Collegium Basilea

(Institute of Advanced Study)

Extended Mission Statement

The statutory mission of the Collegium Basilea is "the promotion of independent scientific research, above all in the fields of Biology, Chemistry and Physics, for which, by reason of its transdisciplinary or innovative nature it is difficult to find support elsewehere. The research results shall be made generally available."

The interpretation of this bald statement requires some elaboration. The sentiments which led to the formulation of the statutory mission in its current form as given above seem to reflect a recurrent problem, and the more one looks at the history of the advance of knowledge over the past few millenia the more striking is this recurrence. Nevertheless, at the beginning of the twenty first century the disinterested pursuit of knowledge appears to be under particularly severe and growing threat. It is paradoxical that the growth of this threat is accompanied by strongly worded exhortations pointing out its dangers in the editorial pages of distinguished and influential periodicals. One normally expects that apprehension of a danger leads to its neutralization. The fact that it is not so in this case (and other examples will come to mind) hints at some unknown features governing the evolution of civilization, which in principle it may be impossible to control! Until this impossibility is incontrovertibly demonstrated, however, we should continue to explore the mechanisms of this evolution in the hope that we may be able to steer it in a favourable direction.

A major element of this problem is the strong linkage between (large) commercial corporations and academic research. In the USA, following the dubiously motivated Bayh-Dole Act passed by Congress in 1980, which gave universities the right to apply for patents arising from publicly funded research, technology transfer from universities has become a big business, estimated to generate revenues of about forty milliard dollars a year. The trend has been widely followed in Europe and elsewhere, with European pharmaceutical companies in the van of seeking deals with university departments whereby the company acquires first rights to discoveries in exchange for funding.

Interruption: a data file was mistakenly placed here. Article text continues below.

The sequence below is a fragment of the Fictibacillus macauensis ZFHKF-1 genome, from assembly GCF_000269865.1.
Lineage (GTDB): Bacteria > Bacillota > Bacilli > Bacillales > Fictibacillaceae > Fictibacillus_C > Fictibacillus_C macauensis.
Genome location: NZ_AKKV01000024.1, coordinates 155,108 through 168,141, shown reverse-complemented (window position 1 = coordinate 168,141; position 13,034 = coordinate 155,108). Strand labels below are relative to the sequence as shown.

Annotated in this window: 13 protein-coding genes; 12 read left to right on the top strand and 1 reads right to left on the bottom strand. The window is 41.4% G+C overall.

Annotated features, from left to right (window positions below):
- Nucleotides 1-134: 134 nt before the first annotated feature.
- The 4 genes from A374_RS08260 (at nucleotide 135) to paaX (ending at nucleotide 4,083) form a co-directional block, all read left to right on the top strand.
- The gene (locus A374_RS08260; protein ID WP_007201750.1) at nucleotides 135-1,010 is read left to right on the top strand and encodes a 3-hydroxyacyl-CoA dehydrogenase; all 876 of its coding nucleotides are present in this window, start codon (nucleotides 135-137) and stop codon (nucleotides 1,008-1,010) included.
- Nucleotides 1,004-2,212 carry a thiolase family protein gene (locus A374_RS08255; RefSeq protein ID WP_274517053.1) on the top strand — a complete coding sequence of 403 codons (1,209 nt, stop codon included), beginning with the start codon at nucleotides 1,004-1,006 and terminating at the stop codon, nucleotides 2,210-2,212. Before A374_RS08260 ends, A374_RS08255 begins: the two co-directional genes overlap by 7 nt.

While some companies have an excellent record of supporting academic research without any attached conditions, in many other cases such links cast grave doubt on the genuine independence of science. Prior to the first world war, a similar entrainment of science was taking place in Germany, in that case fostered largely by the state in order to build up military potential. In 1915 Frederick Scott Oliver observed that "The close alliance between learning and bureaucracy does not seem to be altogether satisfactory. For thought loses its fine temper in the red heat of political controversy. By turning utilitarian it ceases to be universal; and what is perhaps even worse, it ceases to be free. It tends more and more to become the mere inventor of things which sell at a profit; less and less the discoverer of high principles which the gods have hidden out of sight." In the past few decades there have been comments on the lack of independence among scientists investigating the possibility of adverse effects of pesticides and genetically modified organisms on ecosystems, and the current furore over spongiform encephalopathies has again brought similar arguments to the fore. It is hardly surprising that as a result scientists have largely lost the esteem in which they were formerly held by the public; those who still live up to their responsibilities to public service are largely overwhelmed by those who call themselves 'scientists' because of their paper credentials, but who neglect their obligations.